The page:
We can't change the value of the N_OSO symbol without a change to LLDB and GDB. The debuggers really want to have this timestamp because someone can recompile a .o file and then try to debug a program that refers to this .o file which now has completely different contents. If we use a hash, then each time you debug, the debugger must fully hash each .o file to figure out if the hash matches which we really do not want to do as that will force it to touch every page in each .o file each time you debug and that will kill performance.

If we can come up with a solution that doesn't adversely affect performance, the N_OSO currently must have the "n_desc" field of each symbol set to 1. We could set this to 2 and know that the value in the symbol would be different. But that again requires an update to the debugger and anyone else that tries to load a binary with this change into an older debugger will get no debug info with no explanation of what is going wrong.

If I understood @clayborg's earlier comments, LLDB will match nonzero STABS values with the mtime, so a content hash would result in a mismatch. But a zero STABS value will match any file (at the given path), so I guess we could have a flag to enable that behavior in order to get reproducible builds?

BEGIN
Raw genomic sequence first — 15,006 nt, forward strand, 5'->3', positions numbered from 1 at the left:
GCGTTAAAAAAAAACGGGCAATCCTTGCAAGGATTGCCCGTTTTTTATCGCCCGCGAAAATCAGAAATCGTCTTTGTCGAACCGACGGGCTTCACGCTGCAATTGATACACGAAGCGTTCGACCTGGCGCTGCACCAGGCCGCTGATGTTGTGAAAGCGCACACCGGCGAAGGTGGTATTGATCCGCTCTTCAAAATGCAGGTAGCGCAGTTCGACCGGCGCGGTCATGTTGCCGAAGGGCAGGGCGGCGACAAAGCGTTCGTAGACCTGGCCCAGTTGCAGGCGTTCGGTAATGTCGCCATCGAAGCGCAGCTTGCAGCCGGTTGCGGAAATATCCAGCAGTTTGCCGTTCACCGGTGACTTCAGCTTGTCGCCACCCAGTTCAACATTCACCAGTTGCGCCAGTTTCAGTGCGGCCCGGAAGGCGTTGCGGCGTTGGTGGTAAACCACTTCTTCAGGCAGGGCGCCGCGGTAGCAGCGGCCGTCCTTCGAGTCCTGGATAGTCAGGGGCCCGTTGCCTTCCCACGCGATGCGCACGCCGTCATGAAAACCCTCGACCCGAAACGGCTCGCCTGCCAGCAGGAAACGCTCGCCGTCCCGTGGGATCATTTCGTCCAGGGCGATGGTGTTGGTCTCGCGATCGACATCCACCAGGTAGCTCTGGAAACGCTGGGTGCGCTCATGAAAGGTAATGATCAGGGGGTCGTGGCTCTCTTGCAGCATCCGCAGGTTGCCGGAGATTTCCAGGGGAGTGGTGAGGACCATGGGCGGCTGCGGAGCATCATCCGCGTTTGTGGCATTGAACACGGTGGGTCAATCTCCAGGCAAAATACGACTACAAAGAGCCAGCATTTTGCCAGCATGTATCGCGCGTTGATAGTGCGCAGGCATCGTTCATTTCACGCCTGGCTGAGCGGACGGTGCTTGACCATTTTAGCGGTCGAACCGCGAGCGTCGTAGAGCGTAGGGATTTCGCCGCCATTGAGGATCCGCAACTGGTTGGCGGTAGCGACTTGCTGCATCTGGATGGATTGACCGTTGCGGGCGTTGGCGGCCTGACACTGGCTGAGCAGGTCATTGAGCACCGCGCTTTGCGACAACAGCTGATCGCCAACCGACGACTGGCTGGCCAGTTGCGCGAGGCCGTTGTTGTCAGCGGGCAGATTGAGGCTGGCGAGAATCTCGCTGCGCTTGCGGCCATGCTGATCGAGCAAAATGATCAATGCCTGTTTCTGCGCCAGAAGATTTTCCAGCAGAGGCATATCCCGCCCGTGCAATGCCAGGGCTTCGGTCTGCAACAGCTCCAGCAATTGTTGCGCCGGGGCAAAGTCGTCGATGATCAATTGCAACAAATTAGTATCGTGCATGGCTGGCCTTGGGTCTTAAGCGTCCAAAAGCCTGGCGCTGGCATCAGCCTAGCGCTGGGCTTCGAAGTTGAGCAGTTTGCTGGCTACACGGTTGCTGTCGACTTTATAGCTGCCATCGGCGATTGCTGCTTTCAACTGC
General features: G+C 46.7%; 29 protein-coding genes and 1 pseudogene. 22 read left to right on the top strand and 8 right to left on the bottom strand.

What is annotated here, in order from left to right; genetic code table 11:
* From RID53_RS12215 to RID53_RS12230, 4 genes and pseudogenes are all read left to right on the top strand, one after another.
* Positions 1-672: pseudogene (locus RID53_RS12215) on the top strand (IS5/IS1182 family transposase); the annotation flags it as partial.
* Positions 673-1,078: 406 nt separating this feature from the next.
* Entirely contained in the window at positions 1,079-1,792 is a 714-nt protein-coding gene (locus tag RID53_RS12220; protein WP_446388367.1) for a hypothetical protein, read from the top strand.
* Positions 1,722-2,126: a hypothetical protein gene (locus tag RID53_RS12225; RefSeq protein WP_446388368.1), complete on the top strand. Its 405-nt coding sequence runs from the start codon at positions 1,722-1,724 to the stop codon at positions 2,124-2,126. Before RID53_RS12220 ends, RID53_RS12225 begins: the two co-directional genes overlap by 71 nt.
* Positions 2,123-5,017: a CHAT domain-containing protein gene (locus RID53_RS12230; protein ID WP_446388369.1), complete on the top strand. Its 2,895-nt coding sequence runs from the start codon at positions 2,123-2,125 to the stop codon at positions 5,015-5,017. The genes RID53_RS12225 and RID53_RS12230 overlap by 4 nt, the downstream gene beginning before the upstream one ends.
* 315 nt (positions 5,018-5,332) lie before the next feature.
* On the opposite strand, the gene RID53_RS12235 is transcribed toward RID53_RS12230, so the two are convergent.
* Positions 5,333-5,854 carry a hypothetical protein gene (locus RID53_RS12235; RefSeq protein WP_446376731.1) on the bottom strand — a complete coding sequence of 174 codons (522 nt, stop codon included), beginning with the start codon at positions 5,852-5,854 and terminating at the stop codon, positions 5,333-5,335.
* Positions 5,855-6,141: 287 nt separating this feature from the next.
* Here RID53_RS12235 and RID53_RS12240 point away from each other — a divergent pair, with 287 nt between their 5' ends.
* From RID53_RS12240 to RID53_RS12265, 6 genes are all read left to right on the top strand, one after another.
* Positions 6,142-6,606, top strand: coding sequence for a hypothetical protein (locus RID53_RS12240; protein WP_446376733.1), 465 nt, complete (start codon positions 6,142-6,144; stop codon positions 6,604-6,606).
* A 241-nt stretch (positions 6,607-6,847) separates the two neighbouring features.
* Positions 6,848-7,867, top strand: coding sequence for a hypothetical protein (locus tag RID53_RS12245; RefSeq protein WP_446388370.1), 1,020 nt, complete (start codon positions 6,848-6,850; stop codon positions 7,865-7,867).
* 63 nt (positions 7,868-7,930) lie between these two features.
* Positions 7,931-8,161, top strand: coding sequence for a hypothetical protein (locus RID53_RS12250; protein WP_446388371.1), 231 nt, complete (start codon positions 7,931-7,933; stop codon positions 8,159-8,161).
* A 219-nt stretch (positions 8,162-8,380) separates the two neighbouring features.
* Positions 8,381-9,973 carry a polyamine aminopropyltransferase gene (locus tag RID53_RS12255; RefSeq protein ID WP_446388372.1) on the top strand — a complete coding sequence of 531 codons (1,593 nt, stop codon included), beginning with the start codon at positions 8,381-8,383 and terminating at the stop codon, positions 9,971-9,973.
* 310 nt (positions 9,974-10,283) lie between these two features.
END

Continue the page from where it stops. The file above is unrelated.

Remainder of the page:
zeroing one the value of the N_OSO can cause the debugger to just load any version of the .o file even if it is out of date.

BTW: dsymutil does support loading the debug map from a yaml file (or maybe JSON?). They use this for testing. So there is nothing that states that the debug map must be in the binary itself. We could teach dsymutil to check for N_OSO entries in the binary it is trying to link and if there are none, check for a JSON or YAML file right next to the binary and load the debug map from there automatically. Another option is to add a new STAB entry that specifies the path to the YAML file, and this could be made relative for repro builds.

Ok, then let's not worry about that for now, thanks.

This revision was landed with ongoing or failed builds.Dec 10 2020, 3:58 PM
This revision was automatically updated to reflect the committed changes.